I remember as a child growing up in San Marcos, California, that we improvised greatly when it came to keeping ourselves busy during weekends. We built forts out of cardboard, horses out of sticks, and a sheriff’s posse out of imagination. If we were lucky we had Roy Rogers’ cap pistols and if we were real lucky we had caps. Once the caps ran out (Mom and Dad were reluctant to buy more), we were happy to make the sounds “bang, bang, you’re dead!”
We didn’t have TV until we were ten, but we did have radio and my twin brother and I would get under the blanket when we were supposed to be sleeping and listen to The Shadow, Inter-sanctum, Amos and Andy and Fibber Magee and Molly…just to name a few. Even when we did have TV, the only time we would watch it was after we came home from school during the week or when it was a rainy weekend. Otherwise, we wanted to be outside where the fun was. Besides, the picture was black and white, fuzzy and we were always climbing up on the roof to adjust the antenna.
There was a neat fishing hole within walking distance of our house and we cleaned fresh bluegill and bass for Mom to cook. When we got older and could have .22 rifles, we would go bullfrog hunting at night in what is now Lake San Marcos. Mom would cook up the legs for us until we had the bright idea to put the skins in the garbage disposal. Mom went to use it and there was a malfunction; she reached down into the sink and pulled out a handful of frog skins with feet attached. You could hear her scream all the way to Escondido!
The only downside was that we had a little sister that we were forced to play with. The upside was that she was a tomboy and could play cowboys and Indians with the best of them. I don’t remember her ever playing with dolls; she did like to play with our Siamese cat Toto. She would drag that poor cat around like a rag muffin along with her little blanket while playing whatever game we had invented that might shake her from us long enough to get away so we could sneak up and scare her and the cat senseless. Mom would get after us for that little stunt…it was a good thing Dad was working or he would have tanned our hides for scaring little miss perfect.
We always looked forward to the San Diego County Fair in Del Mar. Mom would load us and some neighbor kids up in the station wagon and away we would go for an exciting day of fun. It even got better when Disneyland opened in Anaheim. Once a year we would go for the most exciting day any kid could ask for. Mom and Dad would also take us to the drive-in theater in Escondido or sometimes in Vista. I always loved the two cartoons they showed between movies while I was munching on popcorn and drinking soda. There was one more thing that was beyond exciting and that was when we would spend the day at the beach! We couldn’t wait to blow up our air mattresses and ride the waves into shore. I am sure this was the precursor to brother and I becoming surfers later in life.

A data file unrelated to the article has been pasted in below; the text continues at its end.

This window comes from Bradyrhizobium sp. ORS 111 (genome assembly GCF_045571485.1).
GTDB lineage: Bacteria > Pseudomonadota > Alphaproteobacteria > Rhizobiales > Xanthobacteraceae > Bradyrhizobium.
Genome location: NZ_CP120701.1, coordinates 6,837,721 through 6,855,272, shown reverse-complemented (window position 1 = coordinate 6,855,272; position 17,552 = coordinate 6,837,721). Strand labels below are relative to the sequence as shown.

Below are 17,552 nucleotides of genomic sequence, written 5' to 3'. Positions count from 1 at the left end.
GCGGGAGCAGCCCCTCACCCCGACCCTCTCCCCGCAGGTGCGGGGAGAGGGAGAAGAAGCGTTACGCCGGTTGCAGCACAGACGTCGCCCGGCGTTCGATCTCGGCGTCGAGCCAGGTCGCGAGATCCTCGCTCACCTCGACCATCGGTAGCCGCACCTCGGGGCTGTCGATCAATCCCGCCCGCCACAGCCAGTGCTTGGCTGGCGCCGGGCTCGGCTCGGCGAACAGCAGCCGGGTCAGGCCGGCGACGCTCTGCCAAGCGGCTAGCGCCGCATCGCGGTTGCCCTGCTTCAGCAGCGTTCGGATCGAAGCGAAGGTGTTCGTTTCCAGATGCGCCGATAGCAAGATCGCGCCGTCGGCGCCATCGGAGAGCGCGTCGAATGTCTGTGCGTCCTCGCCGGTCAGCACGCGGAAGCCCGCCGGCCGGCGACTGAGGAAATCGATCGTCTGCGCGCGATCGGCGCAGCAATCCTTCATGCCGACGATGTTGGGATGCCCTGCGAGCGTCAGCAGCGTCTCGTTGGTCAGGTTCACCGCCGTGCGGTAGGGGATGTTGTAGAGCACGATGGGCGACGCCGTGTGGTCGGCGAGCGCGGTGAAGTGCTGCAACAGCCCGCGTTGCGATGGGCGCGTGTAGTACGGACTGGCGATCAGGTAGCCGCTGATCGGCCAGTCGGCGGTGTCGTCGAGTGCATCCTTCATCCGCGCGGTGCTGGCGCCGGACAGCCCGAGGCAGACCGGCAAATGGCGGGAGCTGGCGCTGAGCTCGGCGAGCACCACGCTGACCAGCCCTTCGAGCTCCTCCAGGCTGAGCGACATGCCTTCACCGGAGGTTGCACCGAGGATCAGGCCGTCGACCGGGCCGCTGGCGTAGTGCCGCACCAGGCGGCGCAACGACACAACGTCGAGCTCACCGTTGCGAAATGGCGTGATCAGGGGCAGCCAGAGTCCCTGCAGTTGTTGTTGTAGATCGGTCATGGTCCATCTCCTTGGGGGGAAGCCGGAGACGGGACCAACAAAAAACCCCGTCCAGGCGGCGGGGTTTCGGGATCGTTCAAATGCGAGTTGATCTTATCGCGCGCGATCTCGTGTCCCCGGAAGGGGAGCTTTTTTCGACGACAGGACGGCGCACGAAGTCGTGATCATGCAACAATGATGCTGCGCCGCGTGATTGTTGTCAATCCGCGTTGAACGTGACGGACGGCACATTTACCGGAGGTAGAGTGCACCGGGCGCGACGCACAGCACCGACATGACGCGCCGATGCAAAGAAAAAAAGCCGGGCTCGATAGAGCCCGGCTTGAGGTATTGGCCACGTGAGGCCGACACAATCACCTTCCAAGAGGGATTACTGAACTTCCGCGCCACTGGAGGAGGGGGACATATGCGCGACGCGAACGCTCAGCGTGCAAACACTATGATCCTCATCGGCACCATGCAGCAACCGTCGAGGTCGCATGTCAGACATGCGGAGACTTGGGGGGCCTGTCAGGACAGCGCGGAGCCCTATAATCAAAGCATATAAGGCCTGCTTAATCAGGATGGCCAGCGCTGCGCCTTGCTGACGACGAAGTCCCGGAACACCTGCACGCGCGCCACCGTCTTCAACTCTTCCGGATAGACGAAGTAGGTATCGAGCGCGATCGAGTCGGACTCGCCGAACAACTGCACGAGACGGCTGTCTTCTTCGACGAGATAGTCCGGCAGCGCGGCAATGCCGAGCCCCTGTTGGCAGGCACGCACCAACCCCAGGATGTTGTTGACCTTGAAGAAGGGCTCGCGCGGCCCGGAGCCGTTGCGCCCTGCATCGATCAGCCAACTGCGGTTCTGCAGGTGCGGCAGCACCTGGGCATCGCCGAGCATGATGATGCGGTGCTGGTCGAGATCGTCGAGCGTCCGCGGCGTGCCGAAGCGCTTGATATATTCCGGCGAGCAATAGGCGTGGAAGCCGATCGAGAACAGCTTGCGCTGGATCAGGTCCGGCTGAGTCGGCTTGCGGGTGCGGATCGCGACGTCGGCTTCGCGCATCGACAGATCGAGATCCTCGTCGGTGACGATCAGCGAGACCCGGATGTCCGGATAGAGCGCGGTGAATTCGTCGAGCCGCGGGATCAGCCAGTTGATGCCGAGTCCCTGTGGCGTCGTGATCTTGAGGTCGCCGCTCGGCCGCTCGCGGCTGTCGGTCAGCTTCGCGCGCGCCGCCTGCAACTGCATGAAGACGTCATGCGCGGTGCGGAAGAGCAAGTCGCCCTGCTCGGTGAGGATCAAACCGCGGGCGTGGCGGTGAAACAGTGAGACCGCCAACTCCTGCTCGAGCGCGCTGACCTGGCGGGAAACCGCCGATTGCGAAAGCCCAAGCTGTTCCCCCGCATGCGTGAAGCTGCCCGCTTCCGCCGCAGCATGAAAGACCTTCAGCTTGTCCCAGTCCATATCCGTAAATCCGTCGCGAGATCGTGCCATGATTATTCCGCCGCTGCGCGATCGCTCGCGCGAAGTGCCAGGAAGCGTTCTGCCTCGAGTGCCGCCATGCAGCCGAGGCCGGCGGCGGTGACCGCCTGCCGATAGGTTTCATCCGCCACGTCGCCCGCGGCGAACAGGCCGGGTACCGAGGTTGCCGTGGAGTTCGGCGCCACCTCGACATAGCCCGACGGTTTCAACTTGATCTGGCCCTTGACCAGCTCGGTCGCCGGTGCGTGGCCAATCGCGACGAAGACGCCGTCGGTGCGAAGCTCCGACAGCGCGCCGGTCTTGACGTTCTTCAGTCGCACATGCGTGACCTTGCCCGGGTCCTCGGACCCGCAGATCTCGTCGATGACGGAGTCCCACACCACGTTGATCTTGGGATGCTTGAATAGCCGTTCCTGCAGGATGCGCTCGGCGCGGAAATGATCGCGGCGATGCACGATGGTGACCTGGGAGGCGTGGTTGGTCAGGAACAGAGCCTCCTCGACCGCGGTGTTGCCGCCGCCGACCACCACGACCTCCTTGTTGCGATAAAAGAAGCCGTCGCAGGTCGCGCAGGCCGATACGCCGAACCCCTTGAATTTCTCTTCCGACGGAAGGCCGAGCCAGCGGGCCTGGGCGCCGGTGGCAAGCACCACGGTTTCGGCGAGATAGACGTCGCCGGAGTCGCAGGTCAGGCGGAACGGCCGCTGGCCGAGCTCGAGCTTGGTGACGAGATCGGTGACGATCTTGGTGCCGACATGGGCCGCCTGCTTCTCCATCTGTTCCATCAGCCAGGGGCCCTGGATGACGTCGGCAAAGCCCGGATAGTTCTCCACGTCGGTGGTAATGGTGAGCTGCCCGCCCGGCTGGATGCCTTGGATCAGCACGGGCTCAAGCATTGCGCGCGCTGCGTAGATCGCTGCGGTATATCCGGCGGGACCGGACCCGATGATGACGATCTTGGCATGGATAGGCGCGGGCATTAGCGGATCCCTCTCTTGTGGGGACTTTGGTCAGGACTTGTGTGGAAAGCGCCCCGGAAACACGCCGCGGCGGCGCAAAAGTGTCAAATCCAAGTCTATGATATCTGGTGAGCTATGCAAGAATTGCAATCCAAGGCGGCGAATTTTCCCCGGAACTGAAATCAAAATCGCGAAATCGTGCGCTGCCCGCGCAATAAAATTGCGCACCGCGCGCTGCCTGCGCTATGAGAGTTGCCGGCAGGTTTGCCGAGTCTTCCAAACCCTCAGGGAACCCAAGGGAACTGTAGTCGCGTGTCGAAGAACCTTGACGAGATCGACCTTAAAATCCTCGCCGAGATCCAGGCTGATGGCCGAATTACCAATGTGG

I know…I worry too much, but wouldn’t it be great if today’s children could understand what fun we had growing up without techno toys, fast food and the Internet? The girls had hopscotch and jacks, while the guys had marbles with agate shooters that could keep us occupied for hours.
We didn’t want to be inside unless it was raining and then we would look out the windows praying it would go away so we could play outside.
I guess I feel sorry for kids today, but the reality of it is that they don’t miss what they never knew. They are living today and it is all they have. Someday one of them might write a blog about when they were children and how they worry about the younger generation. Lord only knows what they will be playing with by then….
I’m just saying,